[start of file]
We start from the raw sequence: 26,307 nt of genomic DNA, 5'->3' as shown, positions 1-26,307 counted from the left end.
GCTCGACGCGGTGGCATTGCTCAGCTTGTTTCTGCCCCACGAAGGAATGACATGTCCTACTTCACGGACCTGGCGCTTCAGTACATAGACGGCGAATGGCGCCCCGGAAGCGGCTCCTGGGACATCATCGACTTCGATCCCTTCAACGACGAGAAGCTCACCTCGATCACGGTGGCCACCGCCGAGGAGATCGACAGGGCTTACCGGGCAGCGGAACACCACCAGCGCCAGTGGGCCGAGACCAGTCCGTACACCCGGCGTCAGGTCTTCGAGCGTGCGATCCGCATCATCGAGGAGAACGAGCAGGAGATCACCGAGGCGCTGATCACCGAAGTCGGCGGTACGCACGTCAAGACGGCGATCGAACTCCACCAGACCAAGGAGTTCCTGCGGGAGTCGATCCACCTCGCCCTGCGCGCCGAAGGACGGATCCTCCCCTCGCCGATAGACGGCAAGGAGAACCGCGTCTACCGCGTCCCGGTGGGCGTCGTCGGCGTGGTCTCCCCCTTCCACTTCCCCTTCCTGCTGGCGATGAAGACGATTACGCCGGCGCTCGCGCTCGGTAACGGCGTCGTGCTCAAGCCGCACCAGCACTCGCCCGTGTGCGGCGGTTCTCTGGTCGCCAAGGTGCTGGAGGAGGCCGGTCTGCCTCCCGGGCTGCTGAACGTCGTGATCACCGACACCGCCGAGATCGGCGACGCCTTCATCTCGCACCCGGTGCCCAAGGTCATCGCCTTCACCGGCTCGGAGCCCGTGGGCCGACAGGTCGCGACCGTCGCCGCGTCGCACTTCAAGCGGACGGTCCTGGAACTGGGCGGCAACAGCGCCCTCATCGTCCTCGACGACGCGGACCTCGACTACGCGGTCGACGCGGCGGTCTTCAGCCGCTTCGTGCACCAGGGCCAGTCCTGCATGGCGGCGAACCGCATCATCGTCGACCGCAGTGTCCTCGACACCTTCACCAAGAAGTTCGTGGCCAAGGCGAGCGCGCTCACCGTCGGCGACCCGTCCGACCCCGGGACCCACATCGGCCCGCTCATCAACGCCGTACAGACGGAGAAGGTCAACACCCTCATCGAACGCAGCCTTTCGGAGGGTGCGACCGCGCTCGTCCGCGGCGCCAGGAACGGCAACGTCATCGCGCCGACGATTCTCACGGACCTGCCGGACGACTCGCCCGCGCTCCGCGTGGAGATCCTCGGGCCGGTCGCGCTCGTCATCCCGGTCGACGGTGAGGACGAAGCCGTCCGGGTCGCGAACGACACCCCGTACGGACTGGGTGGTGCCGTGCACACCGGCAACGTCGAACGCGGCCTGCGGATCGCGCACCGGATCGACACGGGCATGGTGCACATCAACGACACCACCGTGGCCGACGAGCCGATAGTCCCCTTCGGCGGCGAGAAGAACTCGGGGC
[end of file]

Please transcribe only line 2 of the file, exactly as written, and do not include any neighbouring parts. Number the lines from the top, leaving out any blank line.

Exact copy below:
GCTCGACGCGGTGGCATTGCTCAGCTTGTTTCTGCCCCACGAAGGAATGACATGTCCTACTTCACGGACCTGGCGCTTCAGTACATAGACGGCGAATGGCGCCCCGGAAGCGGCTCCTGGGACATCATCGACTTCGATCCCTTCAACGACGAGAAGCTCACCTCGATCACGGTGGCCACCGCCGAGGAGATCGACAGGGCTTACCGGGCAGCGGAACACCACCAGCGCCAGTGGGCCGAGACCAGTCCGTACACCCGGCGTCAGGTCTTCGAGCGTGCGATCCGCATCATCGAGGAGAACGAGCAGGAGATCACCGAGGCGCTGATCACCGAAGTCGGCGGTACGCACGTCAAGACGGCGATCGAACTCCACCAGACCAAGGAGTTCCTGCGGGAGTCGATCCACCTCGCCCTGCGCGCCGAAGGACGGATCCTCCCCTCGCCGATAGACGGCAAGGAGAACCGCGTCTACCGCGTCCCGGTGGGCGTCGTCGGCGTGGTCTCCCCCTTCCACTTCCCCTTCCTGCTGGCGATGAAGACGATTACGCCGGCGCTCGCGCTCGGTAACGGCGTCGTGCTCAAGCCGCACCAGCACTCGCCCGTGTGCGGCGGTTCTCTGGTCGCCAAGGTGCTGGAGGAGGCCGGTCTGCCTCCCGGGCTGCTGAACGTCGTGATCACCGACACCGCCGAGATCGGCGACGCCTTCATCTCGCACCCGGTGCCCAAGGTCATCGCCTTCACCGGCTCGGAGCCCGTGGGCCGACAGGTCGCGACCGTCGCCGCGTCGCACTTCAAGCGGACGGTCCTGGAACTGGGCGGCAACAGCGCCCTCATCGTCCTCGACGACGCGGACCTCGACTACGCGGTCGACGCGGCGGTCTTCAGCCGCTTCGTGCACCAGGGCCAGTCCTGCATGGCGGCGAACCGCATCATCGTCGACCGCAGTGTCCTCGACACCTTCACCAAGAAGTTCGTGGCCAAGGCGAGCGCGCTCACCGTCGGCGACCCGTCCGACCCCGGGACCCACATCGGCCCGCTCATCAACGCCGTACAGACGGAGAAGGTCAACACCCTCATCGAACGCAGCCTTTCGGAGGGTGCGACCGCGCTCGTCCGCGGCGCCAGGAACGGCAACGTCATCGCGCCGACGATTCTCACGGACCTGCCGGACGACTCGCCCGCGCTCCGCGTGGAGATCCTCGGGCCGGTCGCGCTCGTCATCCCGGTCGACGGTGAGGACGAAGCCGTCCGGGTCGCGAACGACACCCCGTACGGACTGGGTGGTGCCGTGCACACCGGCAACGTCGAACGCGGCCTGCGGATCGCGCACCGGATCGACACGGGCATGGTGCACATCAACGACACCACCGTGGCCGACGAGCCGATAGTCCCCTTCGGCGGCGAGAAGAACTCGGGGC